NEW YORK (WABC) -- A winter nor'easter moved through the Tri-State area with a mix of rain and snow in some parts Thursday evening and could last through Saturday.
While areas in and around New York City saw mostly rain Thursday night, several inches of snow were seen during the day in West Milford, New Jersey.
About 30 trucks were out salting and plowing throughout the Passaic County town. However, roads were in decent shape. After snow came down heavy in the morning and dropped a few inches, it slowed down, giving the plows and salters a chance to catch up.
Storm conditions are expected to continue overnight into midday Friday before tapering to showers at night, so the real question is what people will wake up to on Friday morning.
Crews in West Milford say they are hoping for the best but are prepared for the worst.
"Depends on the temperature you know," said Greg Visser of the West Milford Public Works Department. "The guys can get the road handled and cleaned but you gotta watch for that flags freeze or any sleet that comes in."
On Thursday afternoon, Gov. Kathy Hochul urged New Yorkers to take caution ahead of the winter storm that was expected to impact most of the state and surrounding area Thursday through Saturday.
The wintry weather caused hazardous travel conditions in several regions and a potential for power outages in areas with heavy snowfall was also expected.
However, Hochul said last month's massive snowfall in western New York meant her team was ready to respond to this storm.
"We are experienced," the governor said. "I was experienced before but that was next level."
Hochul said strong winds in the forecast were what she's most worried about this time around; something that didn't feature as much in the last storm.
"When you have the wind event coupled with this, whether it's the rain downstate or snow upstate, that's when you have the vulnerable situation where power lines can come down," Hochul said.
The governor urged no unnecessary travel from Thursday afternoon through Friday in impacted regions.
Some of the most important tips for safe driving include:
-Do not drive unless necessary.
-Use caution on bridges as ice can form quicker than on roads.
-If you must travel, make sure your car is stocked with survival gear like blankets, a shovel, flashlight and extra batteries, extra warm clothing, set of tire chains, battery booster cables, quick energy foods and brightly colored cloth to use as a distress flag.
-If you have a cellphone or other communications device such as a two-way radio available for your use, keep the battery charged and keep it with you whenever traveling.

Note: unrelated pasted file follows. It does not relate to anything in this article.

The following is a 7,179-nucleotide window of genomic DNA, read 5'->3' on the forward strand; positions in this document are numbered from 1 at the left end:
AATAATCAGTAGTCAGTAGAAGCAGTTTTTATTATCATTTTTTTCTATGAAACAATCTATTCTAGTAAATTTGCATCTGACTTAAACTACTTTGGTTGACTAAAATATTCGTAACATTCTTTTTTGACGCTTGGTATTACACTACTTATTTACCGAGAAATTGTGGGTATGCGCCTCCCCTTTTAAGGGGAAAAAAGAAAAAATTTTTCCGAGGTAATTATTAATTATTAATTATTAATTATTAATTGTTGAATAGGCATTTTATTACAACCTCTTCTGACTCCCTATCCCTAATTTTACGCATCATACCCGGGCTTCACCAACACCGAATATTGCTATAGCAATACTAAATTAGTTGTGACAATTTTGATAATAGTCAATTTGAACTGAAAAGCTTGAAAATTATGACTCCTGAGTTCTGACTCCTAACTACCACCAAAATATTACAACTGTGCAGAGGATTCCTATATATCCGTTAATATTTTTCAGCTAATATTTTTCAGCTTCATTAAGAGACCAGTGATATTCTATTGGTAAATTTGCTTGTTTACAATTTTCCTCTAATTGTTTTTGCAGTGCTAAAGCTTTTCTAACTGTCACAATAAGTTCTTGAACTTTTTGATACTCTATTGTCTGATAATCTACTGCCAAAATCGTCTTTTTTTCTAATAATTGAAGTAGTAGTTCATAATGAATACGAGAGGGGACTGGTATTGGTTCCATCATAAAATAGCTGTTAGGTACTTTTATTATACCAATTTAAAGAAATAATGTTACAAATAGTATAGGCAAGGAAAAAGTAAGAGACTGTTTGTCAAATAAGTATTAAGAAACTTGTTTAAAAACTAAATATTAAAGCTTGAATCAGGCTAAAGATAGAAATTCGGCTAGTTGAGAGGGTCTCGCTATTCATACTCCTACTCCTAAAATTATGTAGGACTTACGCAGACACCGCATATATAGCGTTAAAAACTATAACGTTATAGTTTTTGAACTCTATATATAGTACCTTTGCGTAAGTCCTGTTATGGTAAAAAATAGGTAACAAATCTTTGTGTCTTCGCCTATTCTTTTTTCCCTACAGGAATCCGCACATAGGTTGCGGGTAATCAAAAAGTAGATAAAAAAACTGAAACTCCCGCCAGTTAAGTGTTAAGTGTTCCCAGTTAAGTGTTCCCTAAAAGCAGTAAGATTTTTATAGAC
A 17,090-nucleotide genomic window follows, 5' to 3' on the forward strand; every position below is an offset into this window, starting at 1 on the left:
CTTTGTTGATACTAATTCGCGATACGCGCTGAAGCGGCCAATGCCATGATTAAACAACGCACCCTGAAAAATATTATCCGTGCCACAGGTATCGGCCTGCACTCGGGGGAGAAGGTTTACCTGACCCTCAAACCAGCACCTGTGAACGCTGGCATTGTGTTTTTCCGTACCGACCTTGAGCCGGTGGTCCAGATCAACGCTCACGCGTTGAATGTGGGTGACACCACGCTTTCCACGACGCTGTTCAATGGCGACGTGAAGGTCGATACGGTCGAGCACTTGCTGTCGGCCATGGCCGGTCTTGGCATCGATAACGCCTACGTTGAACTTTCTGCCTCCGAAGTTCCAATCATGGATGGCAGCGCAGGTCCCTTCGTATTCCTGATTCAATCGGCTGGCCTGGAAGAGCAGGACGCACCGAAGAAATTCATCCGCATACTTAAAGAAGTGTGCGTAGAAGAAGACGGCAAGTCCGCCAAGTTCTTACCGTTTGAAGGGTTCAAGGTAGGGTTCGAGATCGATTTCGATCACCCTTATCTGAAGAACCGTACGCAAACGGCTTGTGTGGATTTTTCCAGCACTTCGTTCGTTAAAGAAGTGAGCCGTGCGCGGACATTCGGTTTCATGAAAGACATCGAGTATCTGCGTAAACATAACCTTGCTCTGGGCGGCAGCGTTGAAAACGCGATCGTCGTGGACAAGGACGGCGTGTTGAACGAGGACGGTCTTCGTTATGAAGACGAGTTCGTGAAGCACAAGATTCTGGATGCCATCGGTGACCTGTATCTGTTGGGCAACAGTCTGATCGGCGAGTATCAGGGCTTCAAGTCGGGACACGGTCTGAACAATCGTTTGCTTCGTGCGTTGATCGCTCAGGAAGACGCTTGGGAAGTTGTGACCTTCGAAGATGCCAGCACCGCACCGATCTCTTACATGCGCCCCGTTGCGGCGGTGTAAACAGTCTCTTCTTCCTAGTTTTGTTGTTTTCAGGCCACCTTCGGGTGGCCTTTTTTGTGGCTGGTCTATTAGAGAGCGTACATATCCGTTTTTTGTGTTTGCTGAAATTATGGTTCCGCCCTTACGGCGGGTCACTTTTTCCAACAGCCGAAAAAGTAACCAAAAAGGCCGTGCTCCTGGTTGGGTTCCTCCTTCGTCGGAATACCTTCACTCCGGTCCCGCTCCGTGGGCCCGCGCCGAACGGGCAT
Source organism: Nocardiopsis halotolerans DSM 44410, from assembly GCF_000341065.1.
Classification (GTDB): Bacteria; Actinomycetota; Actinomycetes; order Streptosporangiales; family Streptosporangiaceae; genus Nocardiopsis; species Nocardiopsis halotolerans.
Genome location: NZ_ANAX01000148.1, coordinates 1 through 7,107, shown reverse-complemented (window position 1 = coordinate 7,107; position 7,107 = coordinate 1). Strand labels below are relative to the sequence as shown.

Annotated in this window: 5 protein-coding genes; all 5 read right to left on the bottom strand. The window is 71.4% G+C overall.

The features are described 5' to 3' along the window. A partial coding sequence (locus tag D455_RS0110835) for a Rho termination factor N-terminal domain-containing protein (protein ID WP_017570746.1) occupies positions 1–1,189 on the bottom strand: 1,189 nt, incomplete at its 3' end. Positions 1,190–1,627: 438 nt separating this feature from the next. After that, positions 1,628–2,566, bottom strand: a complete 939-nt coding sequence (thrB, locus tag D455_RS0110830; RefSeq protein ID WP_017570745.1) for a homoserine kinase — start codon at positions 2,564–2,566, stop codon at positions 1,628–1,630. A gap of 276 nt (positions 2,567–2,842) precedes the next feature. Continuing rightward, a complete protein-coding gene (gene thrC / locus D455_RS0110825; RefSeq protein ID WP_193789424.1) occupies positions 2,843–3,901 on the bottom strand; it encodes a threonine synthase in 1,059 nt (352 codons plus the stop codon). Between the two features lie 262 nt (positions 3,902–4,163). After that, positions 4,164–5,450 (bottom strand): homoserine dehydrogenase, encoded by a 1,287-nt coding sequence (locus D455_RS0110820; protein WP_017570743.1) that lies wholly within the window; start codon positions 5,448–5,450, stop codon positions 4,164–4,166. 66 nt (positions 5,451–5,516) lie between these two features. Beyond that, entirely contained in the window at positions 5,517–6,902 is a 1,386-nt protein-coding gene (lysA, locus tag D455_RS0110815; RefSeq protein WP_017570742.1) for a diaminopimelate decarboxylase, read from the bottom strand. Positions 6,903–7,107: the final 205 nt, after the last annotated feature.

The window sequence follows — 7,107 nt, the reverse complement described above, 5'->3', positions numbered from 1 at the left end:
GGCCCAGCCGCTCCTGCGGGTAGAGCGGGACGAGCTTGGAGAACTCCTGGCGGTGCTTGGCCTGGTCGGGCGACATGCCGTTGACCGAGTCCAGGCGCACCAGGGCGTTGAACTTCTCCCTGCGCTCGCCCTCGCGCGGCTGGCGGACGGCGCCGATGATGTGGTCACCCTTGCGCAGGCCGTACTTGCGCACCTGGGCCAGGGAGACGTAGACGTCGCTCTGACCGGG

-The leading cause of death and injuries during winter storms is transportation accidents. Before getting behind the wheel, make sure that your vehicle is clear of ice and snow; good vision is key to good driving. Plan your stops and keep more distance between cars. Be extra alert and remember that snowdrifts can hide smaller children. Always match your speed to the road and weather conditions.
- It is important for motorists on all roads to note that snowplows travel at speeds up to 35 mph, which in many cases is lower than the posted speed limit, to ensure that salt being dispersed stays in the driving lanes and does not scatter off the roadways. Oftentimes on interstate highways, snowplows will operate side by side, as this is the most efficient and safe way to clear several lanes at one time.
-Motorists and pedestrians should also keep in mind that snowplow drivers have limited lines of sight, and the size and weight of snowplows can make it very difficult to maneuver and stop quickly. Snow blowing from behind the plow can severely reduce visibility or cause whiteout conditions. Motorists should not attempt to pass snowplows or follow too closely. The safest place for motorists to drive is well behind the snowplows where the roadway is clear and salted. Never attempt to pass a snowplow while its operating.
Heavy exertion, such as shoveling snow, clearing debris or pushing a car, increase the risk of a heart attack. To avoid problems:
-Stay warm, dress warm, and slow down when working outdoors.
-Take frequent rests to avoid overexertion.
-If you feel chest pain, shortness of breath, or pain in your jaw radiating down your arm, stop what you are doing and seek help immediately.
-Call your utility to determine area repair schedules.
- Turn off or unplug lights and appliances to prevent a circuit overload when service is restored; leave one light on to indicate when power has been restored.
- If heat goes out during a winter storm, keep warm by closing off rooms you do not need.
-Use only safe sources of alternative heat such as a fireplace, small well-vented wood or coal stove or portable space heaters.
-When using alternative heat sources such as a fireplace, woodstove, etc. always make sure you have proper ventilation.
-Keep curtains, towels, and potholders away from hot surfaces.
-Have a fire extinguisher and smoke detectors and make sure they work.
- If you use kerosene heaters to supplement your regular heating fuel, or as an emergency source of heat, use only the correct fuel for your unit. refuel outdoors only and only when the unit is cool, keep the heater at least three feet away from furniture and other flammable objects and use fire safeguards and ventilate properly.